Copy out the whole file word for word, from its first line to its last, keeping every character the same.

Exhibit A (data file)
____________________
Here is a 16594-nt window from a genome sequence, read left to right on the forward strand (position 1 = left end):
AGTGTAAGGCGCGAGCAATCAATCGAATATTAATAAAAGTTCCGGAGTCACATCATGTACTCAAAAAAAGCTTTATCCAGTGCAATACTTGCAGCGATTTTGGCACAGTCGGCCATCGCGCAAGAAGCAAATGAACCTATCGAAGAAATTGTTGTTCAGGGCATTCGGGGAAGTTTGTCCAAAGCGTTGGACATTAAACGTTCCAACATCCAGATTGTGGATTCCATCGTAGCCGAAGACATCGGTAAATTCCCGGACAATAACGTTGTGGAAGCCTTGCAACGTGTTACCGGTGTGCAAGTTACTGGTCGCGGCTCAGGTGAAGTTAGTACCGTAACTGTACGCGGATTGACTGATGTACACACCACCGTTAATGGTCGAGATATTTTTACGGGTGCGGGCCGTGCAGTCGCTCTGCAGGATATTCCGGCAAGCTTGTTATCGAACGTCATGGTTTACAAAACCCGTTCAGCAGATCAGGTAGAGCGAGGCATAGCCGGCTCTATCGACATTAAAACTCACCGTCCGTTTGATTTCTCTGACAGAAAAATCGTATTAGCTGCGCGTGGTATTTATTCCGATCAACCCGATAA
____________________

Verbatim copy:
Here is a 16594-nt window from a genome sequence, read left to right on the forward strand (position 1 = left end):
AGTGTAAGGCGCGAGCAATCAATCGAATATTAATAAAAGTTCCGGAGTCACATCATGTACTCAAAAAAAGCTTTATCCAGTGCAATACTTGCAGCGATTTTGGCACAGTCGGCCATCGCGCAAGAAGCAAATGAACCTATCGAAGAAATTGTTGTTCAGGGCATTCGGGGAAGTTTGTCCAAAGCGTTGGACATTAAACGTTCCAACATCCAGATTGTGGATTCCATCGTAGCCGAAGACATCGGTAAATTCCCGGACAATAACGTTGTGGAAGCCTTGCAACGTGTTACCGGTGTGCAAGTTACTGGTCGCGGCTCAGGTGAAGTTAGTACCGTAACTGTACGCGGATTGACTGATGTACACACCACCGTTAATGGTCGAGATATTTTTACGGGTGCGGGCCGTGCAGTCGCTCTGCAGGATATTCCGGCAAGCTTGTTATCGAACGTCATGGTTTACAAAACCCGTTCAGCAGATCAGGTAGAGCGAGGCATAGCCGGCTCTATCGACATTAAAACTCACCGTCCGTTTGATTTCTCTGACAGAAAAATCGTATTAGCTGCGCGTGGTATTTATTCCGATCAACCCGATAA